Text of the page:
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In the Fight of Her Life, She Finds a New Cause : Activism: Leukemia patient Katalina Um made feeding the homeless her mission. Now in need of a marrow transplant, she strives to get more Asians into donor programs.

September 25, 1993|KAY SAILLANT | SPECIAL TO THE TIMES

VENTURA — When cancer forced its way into Katalina Um's life the first time, she was in the midst of a personal mission to help feed Ventura's homeless.

Weakened and bald underneath her wig, she continued handing out hamburgers, sometimes just days after grueling chemotherapy sessions.

Now, after 13 months in remission, her particularly aggressive form of leukemia is back. Doctors have told the 22-year-old she has six months to live--unless she finds a compatible match for her bone marrow. But that is not likely, because the best chance for a match is within her ethnic group.

Um is of Asian descent and very few Asians are enrolled in a national bone marrow donor program.

So Um, an unquenchable optimist, has turned activist again.

Together with a group calling itself Friends for Katalina, Um has printed hundreds of flyers telling her story. The group is distributing the bulletins to community groups in Koreatown, Chinatown and other Asian enclaves in Los Angeles and Ventura counties, and to minority newspapers and Asian churches.

Its goal is to reach the nearly 1 million Asian residents who live in Los Angeles County and increase the number of minorities, particularly Asians, registered as potential bone marrow donors.

Um has written to Oprah Winfrey, Phil Donahue and other major talk show hosts and news programs in an attempt to get national exposure for the group's efforts. She will tell her story anywhere, Um said, in order to deliver the message that more minority donors are needed to help save lives.

If she is lucky, she may save her own.

"I don't even hope," Um said in an interview from her Ventura residence. "I know I will save my life."

Um returned home Wednesday from a three-week stay in the cancer ward at UCLA Medical Center. This latest attempt to halt the leukemia's progression with chemotherapy has left her bald for a second time.

Now, though, she does not automatically pull on her wig when a visitor arrives.

"I've become so used to having no hair," she explained cheerfully.

Um was a part-time actress and college student when her acute lymphoblastic leukemia was diagnosed in July, 1992. The disease occurs more often in children and is much harder to cure in adults, her doctor has said.

Just a month earlier, she had started a one-woman mission to feed the homeless who live along the Ventura River bottom. The sight of the tall, slight woman carrying a box laden with McDonald's hamburgers became familiar among the homeless.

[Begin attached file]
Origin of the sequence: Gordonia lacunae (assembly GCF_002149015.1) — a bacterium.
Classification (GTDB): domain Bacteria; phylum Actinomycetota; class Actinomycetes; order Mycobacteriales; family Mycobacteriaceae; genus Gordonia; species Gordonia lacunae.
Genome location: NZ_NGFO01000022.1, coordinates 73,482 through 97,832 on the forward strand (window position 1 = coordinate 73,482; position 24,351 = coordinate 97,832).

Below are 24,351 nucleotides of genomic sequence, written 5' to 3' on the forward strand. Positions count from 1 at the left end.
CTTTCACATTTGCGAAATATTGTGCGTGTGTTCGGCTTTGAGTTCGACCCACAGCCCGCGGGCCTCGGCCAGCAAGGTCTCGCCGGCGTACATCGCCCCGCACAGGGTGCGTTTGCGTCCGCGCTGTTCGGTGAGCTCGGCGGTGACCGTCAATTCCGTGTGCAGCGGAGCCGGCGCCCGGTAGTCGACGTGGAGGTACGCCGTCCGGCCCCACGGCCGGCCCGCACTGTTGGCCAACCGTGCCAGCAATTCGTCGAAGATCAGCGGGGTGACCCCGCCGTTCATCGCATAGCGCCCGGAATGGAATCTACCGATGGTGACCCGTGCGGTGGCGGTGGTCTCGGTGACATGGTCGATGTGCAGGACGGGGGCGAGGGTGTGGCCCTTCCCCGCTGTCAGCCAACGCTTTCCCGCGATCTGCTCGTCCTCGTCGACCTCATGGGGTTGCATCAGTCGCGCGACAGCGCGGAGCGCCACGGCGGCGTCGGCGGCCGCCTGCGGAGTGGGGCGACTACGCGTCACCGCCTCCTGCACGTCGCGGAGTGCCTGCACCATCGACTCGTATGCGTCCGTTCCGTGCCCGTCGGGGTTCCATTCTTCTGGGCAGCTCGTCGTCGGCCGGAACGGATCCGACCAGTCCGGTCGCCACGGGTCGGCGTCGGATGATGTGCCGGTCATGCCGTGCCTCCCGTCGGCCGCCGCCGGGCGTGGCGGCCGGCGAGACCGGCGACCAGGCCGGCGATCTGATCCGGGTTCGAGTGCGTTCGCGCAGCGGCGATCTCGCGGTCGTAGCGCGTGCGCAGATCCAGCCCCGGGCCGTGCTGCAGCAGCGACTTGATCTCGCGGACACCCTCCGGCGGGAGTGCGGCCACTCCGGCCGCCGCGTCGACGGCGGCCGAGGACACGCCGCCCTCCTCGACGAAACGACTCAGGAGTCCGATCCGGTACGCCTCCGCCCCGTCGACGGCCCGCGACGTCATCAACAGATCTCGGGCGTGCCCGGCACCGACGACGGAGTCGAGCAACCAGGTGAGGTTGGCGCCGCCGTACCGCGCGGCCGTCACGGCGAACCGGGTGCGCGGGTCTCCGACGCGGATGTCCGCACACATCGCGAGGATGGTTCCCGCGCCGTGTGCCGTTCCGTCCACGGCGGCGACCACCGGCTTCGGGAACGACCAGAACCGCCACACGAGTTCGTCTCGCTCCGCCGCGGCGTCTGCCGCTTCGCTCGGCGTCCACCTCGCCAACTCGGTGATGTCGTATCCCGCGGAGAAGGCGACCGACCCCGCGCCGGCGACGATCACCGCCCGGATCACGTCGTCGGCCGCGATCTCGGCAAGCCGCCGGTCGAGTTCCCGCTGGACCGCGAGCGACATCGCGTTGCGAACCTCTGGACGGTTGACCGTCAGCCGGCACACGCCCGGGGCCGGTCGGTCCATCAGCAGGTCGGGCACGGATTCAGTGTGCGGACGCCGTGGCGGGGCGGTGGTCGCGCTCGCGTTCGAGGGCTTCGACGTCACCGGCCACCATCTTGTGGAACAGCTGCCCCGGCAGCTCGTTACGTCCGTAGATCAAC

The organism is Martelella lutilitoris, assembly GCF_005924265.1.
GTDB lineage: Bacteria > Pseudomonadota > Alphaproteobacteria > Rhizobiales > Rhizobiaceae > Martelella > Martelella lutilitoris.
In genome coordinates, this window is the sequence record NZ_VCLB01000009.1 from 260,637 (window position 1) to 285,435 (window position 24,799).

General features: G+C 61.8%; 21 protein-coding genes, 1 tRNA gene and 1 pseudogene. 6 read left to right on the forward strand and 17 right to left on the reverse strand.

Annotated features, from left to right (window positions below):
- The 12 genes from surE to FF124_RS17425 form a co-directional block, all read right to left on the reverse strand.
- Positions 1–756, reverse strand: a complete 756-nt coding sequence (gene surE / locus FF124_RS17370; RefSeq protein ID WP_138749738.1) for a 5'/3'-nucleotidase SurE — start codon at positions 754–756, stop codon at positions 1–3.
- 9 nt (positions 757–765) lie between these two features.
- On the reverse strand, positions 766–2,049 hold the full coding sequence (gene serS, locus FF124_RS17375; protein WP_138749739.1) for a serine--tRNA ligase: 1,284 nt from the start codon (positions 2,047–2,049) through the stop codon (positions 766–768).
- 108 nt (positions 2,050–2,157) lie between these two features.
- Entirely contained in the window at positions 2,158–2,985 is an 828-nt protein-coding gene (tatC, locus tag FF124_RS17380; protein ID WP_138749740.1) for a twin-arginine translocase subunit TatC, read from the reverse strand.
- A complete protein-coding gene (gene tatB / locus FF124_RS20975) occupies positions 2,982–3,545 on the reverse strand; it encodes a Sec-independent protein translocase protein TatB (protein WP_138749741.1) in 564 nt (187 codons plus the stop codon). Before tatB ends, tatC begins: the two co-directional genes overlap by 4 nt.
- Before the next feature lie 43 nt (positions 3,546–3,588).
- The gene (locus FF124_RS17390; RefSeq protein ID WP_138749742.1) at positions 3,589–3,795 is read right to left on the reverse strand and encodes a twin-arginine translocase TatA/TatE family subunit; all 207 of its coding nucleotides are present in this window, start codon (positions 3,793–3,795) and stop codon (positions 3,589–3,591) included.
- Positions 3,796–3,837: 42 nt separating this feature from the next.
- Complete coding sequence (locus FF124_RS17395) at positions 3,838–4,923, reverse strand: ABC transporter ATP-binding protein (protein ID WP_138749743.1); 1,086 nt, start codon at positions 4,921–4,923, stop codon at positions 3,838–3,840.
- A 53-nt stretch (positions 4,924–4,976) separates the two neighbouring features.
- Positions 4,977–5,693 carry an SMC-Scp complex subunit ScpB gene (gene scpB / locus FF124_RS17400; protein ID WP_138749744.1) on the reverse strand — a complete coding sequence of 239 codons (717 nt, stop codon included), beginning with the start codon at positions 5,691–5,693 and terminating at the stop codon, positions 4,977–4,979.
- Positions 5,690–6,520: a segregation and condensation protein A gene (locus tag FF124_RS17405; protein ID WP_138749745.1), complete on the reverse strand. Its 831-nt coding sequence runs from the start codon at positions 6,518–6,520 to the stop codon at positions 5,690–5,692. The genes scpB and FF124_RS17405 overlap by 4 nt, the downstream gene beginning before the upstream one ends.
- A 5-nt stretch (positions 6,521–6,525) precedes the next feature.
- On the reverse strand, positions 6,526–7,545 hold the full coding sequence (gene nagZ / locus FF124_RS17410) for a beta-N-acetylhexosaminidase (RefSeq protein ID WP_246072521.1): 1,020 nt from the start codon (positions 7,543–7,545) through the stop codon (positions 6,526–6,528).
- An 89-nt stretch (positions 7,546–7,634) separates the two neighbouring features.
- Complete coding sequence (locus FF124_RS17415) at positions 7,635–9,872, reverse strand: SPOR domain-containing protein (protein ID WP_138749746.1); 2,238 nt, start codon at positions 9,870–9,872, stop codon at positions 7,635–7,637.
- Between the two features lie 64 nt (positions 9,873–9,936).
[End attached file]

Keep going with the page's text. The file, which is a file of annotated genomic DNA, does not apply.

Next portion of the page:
Doctors say her only hope now is to receive a bone marrow transplant from a matched donor as soon as possible. Her best chance for a marrow match would be with a brother or sister, but Um has no immediate relatives in the United States.

Her next best hope is to find an unrelated donor through the National Marrow Donor Program. But few Asians are enrolled in the registry, officials said.

Race is a primary factor in matching donors with recipients, registry officials said. Only 4% of the 951,000 potential donors listed in the national registry are of Asian ancestry, said Sharon Sugiyama, assistant project director at the Los Angeles-based Asians for Miracle Marrow Matches. Of 2,000 Asian patients who have sought matches through the registry in the past six years, only 10 have found suitable donors, Sugiyama said.

Sugiyama and other volunteers formed Asians for Miracle Marrow Matches two years ago to help increase minority enrollment. The group educates community groups about the need for more minority donors and explains the screening and donation process.

Um said her eight-person group is using similar tactics, augmenting the work of Asians for Miracle Marrow Matches.

One issue she hopes to focus on is the relative ease of being a donor, Um said. People often have misperceptions of what the donation process involves, she said.

Potential donors need only give a blood sample at a local recruitment center, Um said. Then, if someone proves to be a match, the donor is hospitalized overnight and about a quart of gelatinous bone marrow is drawn by needle from a hip, she said.

The hip area will feel bruised for several days and then heal, she said.

Blood screening for potential Anglo donors--69% of registered donors are Anglo--costs between $45 and $75; minorities can enroll for free with funding from the National Marrow Donor Program, Sugiyama said.

Um's group is planning a November fund-raiser to help pay screening costs for potential donors.

"People who want to do a kind, generous act should be rewarded, not charged financially," she said.

Bone Marrow Transplants

For more information on becoming a bone marrow donor or to find out where to sign up locally, call:

* National Marrow Donor Program, (800) MARROW2

* American Red Cross Marrow Donor Program of Southern California, (800) 246-7877

* Asians for Miracle Marrow Matches, (213) 626-3406 or (213) 626-3827

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